The trip has gotten better because of our tour guide, Juan, from Matagalpa Tours (subcontracted to Va Pues Tours). Yesterday probably the highlight for us was lunch hosted by Francisco, a campesina and her grandmother, and seven year old son. They live in mud and bamboo structures: one for the grandparents, one for Francisco and her son, and a separate one for cooking. There is no electricity or plumbing, and chickens run in and out; as well as a scrawny dog and cat. In the grandparents home was a small alter with a statue of the Virgin Mary on it. I'll post a photo if I have the opportunity. We were served tortillas, rice, tomatoes, and beans. Francisca feels we have bigger problems than she, implying she is spared the stress of industrialized life.
We spent two nights in Hotel Selva Negra, 9 km from Matagalpa. It is in the rain forest, and we could regularly hear a troupe of howler monkeys. We also saw parrots fly over, and my flashlight fell on a possum at night. The squirrels have unusually long tails, and there are numerous butterflies. The main building and restaurant is on a small lake populated by a gaggle of very noisy geese who strut between the tables.
Selva Negra was established by a German family three generations ago, and is a working coffee plantation. The cottages for guests are nestled among the rain forest, which grows over the roof. Our cottage reminded Judy of a dungeon, brick with so little light she read at night with a flashlight. For me it reminded me of those motels which haven´t been updated since the forties. Its walls were covered with old calendar photos, and the place smelled of a mixture of Lysol and mildew. The food was awful, unless you ordered sausage and sauerkraut, but the place was so remote you had to eat at their restaurant.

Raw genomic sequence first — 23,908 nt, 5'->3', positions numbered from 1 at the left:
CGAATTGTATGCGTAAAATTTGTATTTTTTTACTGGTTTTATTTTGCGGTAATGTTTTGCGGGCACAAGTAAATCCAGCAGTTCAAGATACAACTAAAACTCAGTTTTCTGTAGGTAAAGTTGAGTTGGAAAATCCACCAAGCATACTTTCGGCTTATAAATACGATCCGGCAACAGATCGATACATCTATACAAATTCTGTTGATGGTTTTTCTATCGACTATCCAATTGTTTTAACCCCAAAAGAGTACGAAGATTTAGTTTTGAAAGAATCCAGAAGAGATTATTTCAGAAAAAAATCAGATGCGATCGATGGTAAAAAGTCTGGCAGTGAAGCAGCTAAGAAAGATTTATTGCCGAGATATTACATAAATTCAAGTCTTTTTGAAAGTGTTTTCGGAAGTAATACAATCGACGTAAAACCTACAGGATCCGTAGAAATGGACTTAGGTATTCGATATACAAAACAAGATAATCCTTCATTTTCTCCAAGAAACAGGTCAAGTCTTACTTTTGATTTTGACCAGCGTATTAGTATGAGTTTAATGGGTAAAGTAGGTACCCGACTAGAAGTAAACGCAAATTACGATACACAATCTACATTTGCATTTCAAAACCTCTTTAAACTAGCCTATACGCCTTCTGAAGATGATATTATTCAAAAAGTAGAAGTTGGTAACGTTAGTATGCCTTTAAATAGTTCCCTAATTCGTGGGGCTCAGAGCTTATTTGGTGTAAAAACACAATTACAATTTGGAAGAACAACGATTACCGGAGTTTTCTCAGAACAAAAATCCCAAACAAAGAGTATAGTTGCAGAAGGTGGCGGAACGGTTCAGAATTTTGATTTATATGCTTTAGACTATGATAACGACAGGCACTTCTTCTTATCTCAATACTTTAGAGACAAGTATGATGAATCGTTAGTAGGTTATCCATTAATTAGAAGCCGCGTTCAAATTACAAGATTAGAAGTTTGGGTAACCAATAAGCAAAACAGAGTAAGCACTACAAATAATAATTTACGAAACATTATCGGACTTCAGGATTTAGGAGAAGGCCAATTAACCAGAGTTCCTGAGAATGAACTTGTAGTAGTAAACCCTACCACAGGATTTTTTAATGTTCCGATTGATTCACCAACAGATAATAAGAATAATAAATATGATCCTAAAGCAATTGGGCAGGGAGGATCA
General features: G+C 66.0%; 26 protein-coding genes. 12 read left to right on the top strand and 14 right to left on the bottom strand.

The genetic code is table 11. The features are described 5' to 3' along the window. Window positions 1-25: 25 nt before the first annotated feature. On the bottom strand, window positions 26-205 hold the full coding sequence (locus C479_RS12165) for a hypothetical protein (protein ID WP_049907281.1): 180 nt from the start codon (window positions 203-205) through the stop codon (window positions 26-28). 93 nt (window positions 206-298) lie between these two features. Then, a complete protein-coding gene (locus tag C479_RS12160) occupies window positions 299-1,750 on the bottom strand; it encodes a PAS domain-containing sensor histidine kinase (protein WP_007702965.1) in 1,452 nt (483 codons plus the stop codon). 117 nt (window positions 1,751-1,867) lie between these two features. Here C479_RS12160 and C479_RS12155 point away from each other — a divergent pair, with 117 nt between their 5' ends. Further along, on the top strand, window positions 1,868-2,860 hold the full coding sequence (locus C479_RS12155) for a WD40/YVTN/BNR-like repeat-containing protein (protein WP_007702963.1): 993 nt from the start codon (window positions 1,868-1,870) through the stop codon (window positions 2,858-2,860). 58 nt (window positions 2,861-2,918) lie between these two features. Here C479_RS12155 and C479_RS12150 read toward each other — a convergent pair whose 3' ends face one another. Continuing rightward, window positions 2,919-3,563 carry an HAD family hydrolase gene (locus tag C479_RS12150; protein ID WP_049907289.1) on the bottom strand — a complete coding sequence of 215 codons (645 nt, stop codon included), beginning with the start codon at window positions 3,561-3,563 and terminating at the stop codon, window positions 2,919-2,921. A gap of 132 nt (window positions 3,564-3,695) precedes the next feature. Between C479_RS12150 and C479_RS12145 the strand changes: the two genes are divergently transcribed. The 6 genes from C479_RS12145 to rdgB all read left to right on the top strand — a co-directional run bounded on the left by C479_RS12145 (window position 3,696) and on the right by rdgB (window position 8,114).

In addition to our lunch with Francisca, we went to a weaver´s home in a small place called El Chile. The road to get there was gravel, pot holes, and if wet, would be 4-wheel drive. Marta is a woman from Argentina, who married a man from Belgium. She obviously is well educated and well traveled. Yet she has been in this remote village for 25 years, and said its a life she prefers to the urban lifestyle. She taught the local women how to use a loom, and they produce purses, place mats, blankets, etc.
Pictured here is Marta and the women in her weaver's collective.
Juan then took us to the top of a mountain in El Chile, which we weren´t prepared for, as it was a trail best navigated with a walking stick and machete, neither of which we had with us. Worst of all it was so steep Judy didn´t make it to the top, and I fell three times. When we got back down we were both soaking wet. We were enticed up there for the view, but it was a hike that took a toll on both of us.